"There's an iron river of guns flowing to Mexico," said special agent Thomas Mangan, spokesman for the Phoenix office of the U.S. Bureau of Alcohol Tobacco, Firearms and Explosives.
Search warrant affidavits show smugglers are getting guns from "straw purchasers," people with clean records who buy guns for smugglers, who then sneak them across the border for a few hundred dollars. Records show the weaponry is bought from legitimate dealers in U.S. cities from Tucson to Scottsdale and Apache Junction to Avondale.
On Jan. 21, agents with the U.S. Bureau of Immigration and Customs Enforcement arrested Cedric Lloyd Manuel and Miguel Apodaca of Phoenix with nine assault rifles at the Arizona-Mexico border. The guns had been bought the day before at gun stores in Apache Junction, Scottsdale and Phoenix. They were purchased by three brothers, Lucio, Rosendo and Marcos Aguilar. Between November and the Jan. 21 arrests at the border, the Aguilars and others in the straw-purchasing crew bought 66 assault rifles, records show.
"Manuel (Aguilar) stated that he had taken probably about 20 loads of firearms into Mexico over the past couple of months," ATF special agent Heidi Peterson wrote in the affidavit. The Aguilar family, Manuel Apodaca and the alleged ringleader, Blas Bustamante, have been charged in U.S. District Court with gun violations. Mangan said the value of guns triples across the border.
He said Mexican crime organizations use the same infrastructure for smuggling humans and drugs north as they do to move the guns south.
He said the agency is working on a number of Arizona gun trafficking investigations while they also work with Mexican authorities to trace guns used in crimes across the border.
One such crime was the shooting of Ramon Tacho Verdugo, the 49-year-old police chief of Agua Prieta, Sonora, who was gunned down as he left the police station Feb. 26.
Reply #128 on:
March 13, 2007, 08:31:45 AM »
Geopolitical Diary: U.S.-Mexican Relations Changing
U.S. President George W. Bush is scheduled to meet with Mexican President Felipe Calderon on Tuesday in Mexico -- the last stop of Bush's Latin American tour. The agenda for the meeting is predictable; issues to be discussed include trade, security, counternarcotics programs and the polarizing immigration and border control debate.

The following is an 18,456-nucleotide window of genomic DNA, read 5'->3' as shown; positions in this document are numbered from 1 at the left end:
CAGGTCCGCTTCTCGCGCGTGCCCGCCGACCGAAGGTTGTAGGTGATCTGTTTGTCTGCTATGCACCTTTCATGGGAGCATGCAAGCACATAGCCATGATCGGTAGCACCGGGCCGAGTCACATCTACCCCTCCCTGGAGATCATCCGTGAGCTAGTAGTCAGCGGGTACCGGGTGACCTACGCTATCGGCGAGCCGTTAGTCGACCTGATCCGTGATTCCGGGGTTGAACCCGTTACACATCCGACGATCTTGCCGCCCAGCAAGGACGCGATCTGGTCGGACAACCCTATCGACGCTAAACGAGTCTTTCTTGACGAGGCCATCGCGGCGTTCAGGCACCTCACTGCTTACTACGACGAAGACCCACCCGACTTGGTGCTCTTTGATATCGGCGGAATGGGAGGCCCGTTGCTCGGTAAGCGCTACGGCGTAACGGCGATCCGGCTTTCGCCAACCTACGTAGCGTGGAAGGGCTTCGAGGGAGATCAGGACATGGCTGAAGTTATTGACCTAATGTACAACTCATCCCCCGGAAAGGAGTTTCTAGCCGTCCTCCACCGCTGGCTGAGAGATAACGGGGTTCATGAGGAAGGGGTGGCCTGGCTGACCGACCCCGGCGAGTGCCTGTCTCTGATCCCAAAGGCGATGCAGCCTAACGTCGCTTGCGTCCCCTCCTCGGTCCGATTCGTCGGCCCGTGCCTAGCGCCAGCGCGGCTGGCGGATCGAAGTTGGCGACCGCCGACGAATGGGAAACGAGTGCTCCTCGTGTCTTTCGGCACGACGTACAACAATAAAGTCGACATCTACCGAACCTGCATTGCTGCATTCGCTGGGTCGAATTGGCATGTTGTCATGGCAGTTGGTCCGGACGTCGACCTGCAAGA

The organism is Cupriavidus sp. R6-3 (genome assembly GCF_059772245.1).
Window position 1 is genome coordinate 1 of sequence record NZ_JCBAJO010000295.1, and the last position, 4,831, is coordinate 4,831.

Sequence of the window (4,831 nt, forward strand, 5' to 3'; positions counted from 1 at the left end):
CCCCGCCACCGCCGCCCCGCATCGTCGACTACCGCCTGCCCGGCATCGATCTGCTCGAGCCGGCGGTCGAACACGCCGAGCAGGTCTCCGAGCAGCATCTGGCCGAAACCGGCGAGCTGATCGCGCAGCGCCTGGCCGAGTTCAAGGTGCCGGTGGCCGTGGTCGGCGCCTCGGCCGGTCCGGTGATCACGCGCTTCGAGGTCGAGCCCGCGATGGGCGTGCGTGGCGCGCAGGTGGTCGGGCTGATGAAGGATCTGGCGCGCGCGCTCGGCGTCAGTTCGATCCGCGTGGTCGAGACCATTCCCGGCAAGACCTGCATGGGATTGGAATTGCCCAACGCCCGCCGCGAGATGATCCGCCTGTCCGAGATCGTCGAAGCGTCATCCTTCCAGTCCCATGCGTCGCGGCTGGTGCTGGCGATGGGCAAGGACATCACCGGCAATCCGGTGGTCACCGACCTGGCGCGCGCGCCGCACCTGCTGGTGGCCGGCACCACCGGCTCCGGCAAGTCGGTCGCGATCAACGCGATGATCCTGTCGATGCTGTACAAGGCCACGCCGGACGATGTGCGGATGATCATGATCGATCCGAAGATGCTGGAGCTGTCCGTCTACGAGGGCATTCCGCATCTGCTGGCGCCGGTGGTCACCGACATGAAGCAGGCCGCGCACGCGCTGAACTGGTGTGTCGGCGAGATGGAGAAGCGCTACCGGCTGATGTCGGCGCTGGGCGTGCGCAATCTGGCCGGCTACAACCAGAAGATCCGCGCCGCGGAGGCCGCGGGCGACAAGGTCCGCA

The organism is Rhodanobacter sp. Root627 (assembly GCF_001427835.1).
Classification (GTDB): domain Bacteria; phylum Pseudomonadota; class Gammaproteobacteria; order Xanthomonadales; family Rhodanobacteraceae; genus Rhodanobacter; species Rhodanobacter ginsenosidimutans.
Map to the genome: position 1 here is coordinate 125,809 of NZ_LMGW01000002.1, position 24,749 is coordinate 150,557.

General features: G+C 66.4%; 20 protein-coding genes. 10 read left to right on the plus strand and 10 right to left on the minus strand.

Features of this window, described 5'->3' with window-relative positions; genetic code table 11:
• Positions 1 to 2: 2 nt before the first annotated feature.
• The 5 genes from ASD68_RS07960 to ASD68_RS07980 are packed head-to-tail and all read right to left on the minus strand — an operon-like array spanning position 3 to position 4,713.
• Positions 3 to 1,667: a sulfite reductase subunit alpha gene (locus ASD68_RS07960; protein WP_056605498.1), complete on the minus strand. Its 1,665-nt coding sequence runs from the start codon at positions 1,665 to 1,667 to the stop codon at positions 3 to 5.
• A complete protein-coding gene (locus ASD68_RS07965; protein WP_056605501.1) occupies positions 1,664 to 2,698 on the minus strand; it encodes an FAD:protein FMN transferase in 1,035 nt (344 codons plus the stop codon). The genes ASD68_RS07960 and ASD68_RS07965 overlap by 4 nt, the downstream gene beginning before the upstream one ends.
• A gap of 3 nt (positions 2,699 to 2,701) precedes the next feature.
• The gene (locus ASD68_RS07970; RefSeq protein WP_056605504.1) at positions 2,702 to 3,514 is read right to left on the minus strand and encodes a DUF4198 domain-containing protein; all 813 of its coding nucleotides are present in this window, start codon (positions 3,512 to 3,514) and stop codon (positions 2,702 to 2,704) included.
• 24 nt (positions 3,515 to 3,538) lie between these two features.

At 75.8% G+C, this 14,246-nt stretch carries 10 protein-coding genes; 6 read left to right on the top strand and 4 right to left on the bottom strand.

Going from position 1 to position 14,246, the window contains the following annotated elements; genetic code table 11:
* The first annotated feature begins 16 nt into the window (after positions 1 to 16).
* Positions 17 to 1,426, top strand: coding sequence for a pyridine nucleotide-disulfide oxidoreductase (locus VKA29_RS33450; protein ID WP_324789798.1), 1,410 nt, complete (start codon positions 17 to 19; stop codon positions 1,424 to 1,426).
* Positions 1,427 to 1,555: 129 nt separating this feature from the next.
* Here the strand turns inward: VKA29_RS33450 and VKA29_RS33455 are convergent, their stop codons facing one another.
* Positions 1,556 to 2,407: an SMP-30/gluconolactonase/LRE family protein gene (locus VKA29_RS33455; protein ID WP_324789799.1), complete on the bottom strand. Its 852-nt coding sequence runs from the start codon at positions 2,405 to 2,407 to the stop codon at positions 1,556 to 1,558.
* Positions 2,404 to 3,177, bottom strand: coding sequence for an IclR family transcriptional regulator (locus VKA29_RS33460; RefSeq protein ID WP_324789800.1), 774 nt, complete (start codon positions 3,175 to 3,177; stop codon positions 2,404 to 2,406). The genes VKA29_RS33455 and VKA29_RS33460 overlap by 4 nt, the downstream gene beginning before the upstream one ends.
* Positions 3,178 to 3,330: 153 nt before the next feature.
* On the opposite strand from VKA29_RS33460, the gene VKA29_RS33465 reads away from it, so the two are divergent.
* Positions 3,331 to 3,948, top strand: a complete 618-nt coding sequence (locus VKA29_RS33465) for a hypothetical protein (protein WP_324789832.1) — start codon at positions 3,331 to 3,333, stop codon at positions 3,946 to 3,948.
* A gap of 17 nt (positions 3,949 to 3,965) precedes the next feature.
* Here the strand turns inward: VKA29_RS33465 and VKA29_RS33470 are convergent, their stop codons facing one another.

Bush's trip has focused on political alliances, and his stop in Mexico is no different. Mexico has traditionally been an ally, but tensions have recently risen over border and immigration policies. Smoothing these tensions and reaffirming Mexico's long-term status as a U.S. ally is the driving motivation behind the U.S. president's visit.
However, though Bush is arriving in Mexico with a largely rhetorical agenda, his counterpart could meet him with a much stiffer proposition.
Since taking office in December 2006, Calderon has aggressively approached his presidency. His presidential campaign called for massive reforms, and he has wasted no time pursing them. He already has announced plans for a constitutional redraft and a controversial reform of Mexican state-run oil company Petroleos Mexicanos (Pemex) and already has launched a massive multistate offensive to counter narcotics trafficking. Though the attack against drug cartels has not severely impacted their operations, it has won Calderon domestic support; with recent approval ratings ranging from 58 percent to 73 percent, it is clear that Mexicans approve of Calderon's boldness. And since the Mexican government depends on oil money, Calderon desperately needs this approval to push through the Pemex reform.
Bush might not be prepared to meet with a bold Mexican president; former Mexican President Vicente Fox rarely challenged Bush and reveled in a close friendship with his U.S. counterpart. And while Calderon has not disparaged U.S.-Mexican ties, he has made it clear that he is not interested in helping to repair U.S.-Latin American relations, noting that the United States has to "regain respect" in the region.
Mexico has long demanded increased attention -- and a solution -- to the immigration debate. But a visit between Bush and Calderon will have little, if any, impact on the immigration front. Bush's hands are all but tied -- he faces an opposition Congress and a populace deeply divided on the issue at home -- and he is not in a position to settle the immigration issue, much less to do so in a way that Mexico would desire.
Calderon knows this as well as Bush does, and is not expecting a sudden shift in U.S. immigration and border policies. A breakthrough on the immigration front at this point is not plausible, but with this visit Calderon can earn himself a few more approval points at home.
Though Mexico's close relationship with the United States is not likely to change in the near future -- trade, security issues and proximity will tie the nations together indefinitely -- the Mexican government is no longer interested in pushing the U.S. agenda in Latin America. Calderon is ready to be an independent leader, and Bush could find him to be less of an ally than expected.
Reply #129 on:
March 19, 2007, 10:12:53 AM »